Carbon shaft build?

PracticeChampion

Well-known member
Im looking at building a carbon fiber shaft for myself to try out and I'm curious what material is used to plug the shaft ends? I seen a video of a guy using juma, is there any other material that can be use
 

Dave38

theemperorhasnoclotheson
Silver Member
Are you a cue repair/cue builder guy? Or are you having someone build it for you? Key questions as If you have no experience, then why try to build your own with no experience at all? There is more to it than being spoonfed a materials list
 

Mase

AzB Gold Member
Gold Member
Silver Member
Im looking at building a carbon fiber shaft for myself to try out and I'm curious what material is used to plug the shaft ends? I seen a video of a guy using juma, is there any other material that can be use
Phenolic should work for the joint end. You need something lighter for the tip end. Isoplast if you can find it or tomahawk.
 
There aren't really many requirements at the joint end. Needs to be strong enough to stand up to the forces, needs to be gluable, needs to be able to be threaded.

Juma, any phenolics, a dozen species of wood...a lot of thongs meet the criteria.

Go do it, best way to develop experience.
 

GBCues

Damn, still .002 TIR!
Gold Member
Silver Member
Im looking at building a carbon fiber shaft for myself to try out and I'm curious what material is used to plug the shaft ends? I seen a video of a guy using juma, is there any other material that can be use
I'm wondering if you know that CF shafts are commonly filled with foam? Foams come in different densities. Have you thought about what density you want to use?
 

PracticeChampion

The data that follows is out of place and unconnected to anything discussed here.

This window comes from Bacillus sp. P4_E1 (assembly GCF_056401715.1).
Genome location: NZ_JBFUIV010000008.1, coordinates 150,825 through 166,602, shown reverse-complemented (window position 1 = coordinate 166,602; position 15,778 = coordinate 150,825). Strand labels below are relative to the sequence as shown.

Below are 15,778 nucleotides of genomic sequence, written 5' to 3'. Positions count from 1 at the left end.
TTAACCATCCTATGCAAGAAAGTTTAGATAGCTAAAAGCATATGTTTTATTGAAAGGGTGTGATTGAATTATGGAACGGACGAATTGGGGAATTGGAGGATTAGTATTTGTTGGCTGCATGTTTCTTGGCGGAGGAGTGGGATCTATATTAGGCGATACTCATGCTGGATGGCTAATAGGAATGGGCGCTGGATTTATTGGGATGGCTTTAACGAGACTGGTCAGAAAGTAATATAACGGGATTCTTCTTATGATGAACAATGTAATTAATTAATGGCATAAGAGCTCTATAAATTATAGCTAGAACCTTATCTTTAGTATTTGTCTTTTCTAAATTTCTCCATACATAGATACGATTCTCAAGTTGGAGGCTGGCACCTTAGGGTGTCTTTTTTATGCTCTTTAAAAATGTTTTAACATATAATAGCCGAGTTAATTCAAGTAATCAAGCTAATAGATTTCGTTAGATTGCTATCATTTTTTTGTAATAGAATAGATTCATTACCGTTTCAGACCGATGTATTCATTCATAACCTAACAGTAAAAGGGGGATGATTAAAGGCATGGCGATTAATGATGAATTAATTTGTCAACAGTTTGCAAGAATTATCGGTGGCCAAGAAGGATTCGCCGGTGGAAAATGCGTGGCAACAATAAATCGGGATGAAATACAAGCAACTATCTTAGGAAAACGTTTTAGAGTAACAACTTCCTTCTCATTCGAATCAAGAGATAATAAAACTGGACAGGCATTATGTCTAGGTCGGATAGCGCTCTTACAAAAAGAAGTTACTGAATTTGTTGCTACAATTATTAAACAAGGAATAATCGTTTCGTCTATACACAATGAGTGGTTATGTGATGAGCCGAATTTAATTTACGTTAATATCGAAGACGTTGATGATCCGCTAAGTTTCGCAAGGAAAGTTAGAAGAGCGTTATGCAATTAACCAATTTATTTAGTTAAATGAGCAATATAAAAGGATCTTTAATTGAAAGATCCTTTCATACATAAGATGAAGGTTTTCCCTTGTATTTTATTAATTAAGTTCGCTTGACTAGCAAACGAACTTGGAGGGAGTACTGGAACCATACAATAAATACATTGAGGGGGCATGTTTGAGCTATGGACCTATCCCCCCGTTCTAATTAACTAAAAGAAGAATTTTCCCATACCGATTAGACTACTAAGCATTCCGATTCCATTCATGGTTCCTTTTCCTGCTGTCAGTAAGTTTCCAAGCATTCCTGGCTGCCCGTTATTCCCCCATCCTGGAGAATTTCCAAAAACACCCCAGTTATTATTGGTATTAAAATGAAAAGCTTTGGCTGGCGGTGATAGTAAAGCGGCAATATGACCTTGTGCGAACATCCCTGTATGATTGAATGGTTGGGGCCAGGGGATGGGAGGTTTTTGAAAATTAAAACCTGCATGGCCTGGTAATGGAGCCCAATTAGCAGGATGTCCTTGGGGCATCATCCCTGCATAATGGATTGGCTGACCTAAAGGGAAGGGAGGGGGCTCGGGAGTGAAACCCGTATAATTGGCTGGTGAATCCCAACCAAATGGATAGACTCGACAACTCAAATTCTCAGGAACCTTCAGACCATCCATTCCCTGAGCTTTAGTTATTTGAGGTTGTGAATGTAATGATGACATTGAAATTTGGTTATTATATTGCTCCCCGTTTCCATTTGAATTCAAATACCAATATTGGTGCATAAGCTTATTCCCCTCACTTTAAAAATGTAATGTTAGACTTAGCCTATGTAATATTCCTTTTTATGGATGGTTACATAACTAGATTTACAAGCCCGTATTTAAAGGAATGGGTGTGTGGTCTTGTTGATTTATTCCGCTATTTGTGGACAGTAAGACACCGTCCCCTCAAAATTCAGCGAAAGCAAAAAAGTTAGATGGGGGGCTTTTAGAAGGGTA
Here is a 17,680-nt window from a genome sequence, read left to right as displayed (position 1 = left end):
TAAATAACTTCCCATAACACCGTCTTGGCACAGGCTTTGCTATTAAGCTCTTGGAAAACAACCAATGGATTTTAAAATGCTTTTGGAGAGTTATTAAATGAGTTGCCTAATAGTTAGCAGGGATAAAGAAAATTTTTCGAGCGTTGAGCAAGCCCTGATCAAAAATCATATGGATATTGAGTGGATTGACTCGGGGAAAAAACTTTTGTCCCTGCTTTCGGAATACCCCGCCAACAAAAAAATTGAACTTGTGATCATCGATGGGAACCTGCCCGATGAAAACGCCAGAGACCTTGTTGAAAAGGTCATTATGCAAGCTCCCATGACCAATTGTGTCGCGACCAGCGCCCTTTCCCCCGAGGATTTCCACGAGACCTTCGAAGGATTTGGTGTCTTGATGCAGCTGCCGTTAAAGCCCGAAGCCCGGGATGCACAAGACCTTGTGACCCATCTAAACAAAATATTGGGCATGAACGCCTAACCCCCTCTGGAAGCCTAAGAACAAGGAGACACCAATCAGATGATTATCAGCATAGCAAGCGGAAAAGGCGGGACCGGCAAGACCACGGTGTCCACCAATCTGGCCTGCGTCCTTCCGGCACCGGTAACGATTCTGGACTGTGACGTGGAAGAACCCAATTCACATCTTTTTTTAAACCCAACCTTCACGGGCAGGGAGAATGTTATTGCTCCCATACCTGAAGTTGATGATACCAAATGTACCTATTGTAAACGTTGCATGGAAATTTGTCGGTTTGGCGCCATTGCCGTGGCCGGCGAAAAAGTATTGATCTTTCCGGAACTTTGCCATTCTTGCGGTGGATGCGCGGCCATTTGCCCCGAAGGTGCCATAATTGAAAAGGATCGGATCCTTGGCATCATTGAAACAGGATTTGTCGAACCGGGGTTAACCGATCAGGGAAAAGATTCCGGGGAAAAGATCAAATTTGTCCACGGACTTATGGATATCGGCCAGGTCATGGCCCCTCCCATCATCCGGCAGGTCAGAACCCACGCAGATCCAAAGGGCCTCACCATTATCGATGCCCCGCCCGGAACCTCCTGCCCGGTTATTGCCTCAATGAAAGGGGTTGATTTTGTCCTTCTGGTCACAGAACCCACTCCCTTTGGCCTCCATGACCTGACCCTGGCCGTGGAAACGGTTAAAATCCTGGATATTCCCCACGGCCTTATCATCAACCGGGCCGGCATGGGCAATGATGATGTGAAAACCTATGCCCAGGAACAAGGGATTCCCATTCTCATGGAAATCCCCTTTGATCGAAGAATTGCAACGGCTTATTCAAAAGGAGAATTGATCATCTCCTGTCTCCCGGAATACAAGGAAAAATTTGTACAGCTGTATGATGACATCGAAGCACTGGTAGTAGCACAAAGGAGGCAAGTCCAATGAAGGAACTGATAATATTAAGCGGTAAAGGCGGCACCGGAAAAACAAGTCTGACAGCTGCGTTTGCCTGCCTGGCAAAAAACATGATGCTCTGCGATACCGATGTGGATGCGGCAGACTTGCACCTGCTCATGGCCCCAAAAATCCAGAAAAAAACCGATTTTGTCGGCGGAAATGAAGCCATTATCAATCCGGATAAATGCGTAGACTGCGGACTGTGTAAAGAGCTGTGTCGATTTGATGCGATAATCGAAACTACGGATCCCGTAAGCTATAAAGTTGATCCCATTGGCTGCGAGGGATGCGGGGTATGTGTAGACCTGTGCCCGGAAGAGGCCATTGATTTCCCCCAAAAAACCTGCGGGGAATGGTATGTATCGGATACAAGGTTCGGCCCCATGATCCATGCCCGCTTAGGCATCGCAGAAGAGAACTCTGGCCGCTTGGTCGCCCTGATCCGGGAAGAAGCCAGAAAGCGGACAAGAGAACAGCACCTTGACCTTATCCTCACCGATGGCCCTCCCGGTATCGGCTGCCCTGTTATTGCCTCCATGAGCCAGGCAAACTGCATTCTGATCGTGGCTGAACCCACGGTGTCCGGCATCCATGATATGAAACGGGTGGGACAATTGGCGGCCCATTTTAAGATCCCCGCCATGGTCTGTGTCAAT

Well-known member
Are you a cue repair/cue builder guy? Or are you having someone build it for you? Key questions as If you have no experience, then why try to build your own with no experience at all? There is more to it than being spoonfed a materials list
No I'm not a cue builder guy lol but I do have a lathe that I use for tips etc and Ive had the opportunity to see all the pieces prior to a build so with my imagination im confident I can make it work, if not ohh well I tried
 

PracticeChampion

Well-known member
I'm wondering if you know that CF shafts are commonly filled with foam? Foams come in different densities. Have you thought about what density you want to use?
Yes I was shown the foam but didn't note the consistency or brand etc, I'll have to look into that further
 

kling&allen

AzB Gold Member
Gold Member
No I'm not a cue builder guy lol but I do have a lathe that I use for tips etc and Ive had the opportunity to see all the pieces prior to a build so with my imagination im confident I can make it work, if not ohh well I tried

Make sure you wear a respirator for the carbon fiber! Post pics when it's done.
 

PracticeChampion

Well-known member
Soon I'll have all materials except the blank and foam, so with that said I have a few questions.

I see many sellers of carbon blanks, what's the difference I should look for to be quality.

And as far as foam is there a better brand or does it even matter?
 

CuesDirectly

AzB Silver Member
Silver Member
Probably wouldn't hurt to make sure they're somewhat round as well. 😉
I never knew that, how enlightening, Thanks for sharing, looks like I will retool my lathes to turn things square today lol

I have made some carbon fiber butts and shafts that are perfectly straight, round and a solid material on the inside, no foam, just great weight distribution. Not only that but since they are Black, I am putting some Black Tomahawk ferrules on. I need some in the light color for another customer, Thanks for bringing the material to market.
 

Kim Bye

AzB Silver Member
Silver Member
Having done a fair amount of CF shafts now, I can tell you that working with CF is different in many ways. You need to have the right tools, the right foams, the right glue etc.
I have found that using a collet chuck is preferable when doing joint work. I use phenolic at the joint end and I have use Tomahawk, Juma, G10, phenolic and canvas phenolic as ferrule material. First order of business is inspecting the CF tubes them selves. If they aren't straight and round, toss them out. Even with the heaviest foam you will struggle to get over 100g without some sort of weight added to get closer to 115g/4oz. Cutting CF is not good for your lungs or electrical equipment, so use a shop vac or dust extraction when trimming the tubes to length. Don't use regular HSS or carbide cutting tools, use a slitting saw.
 
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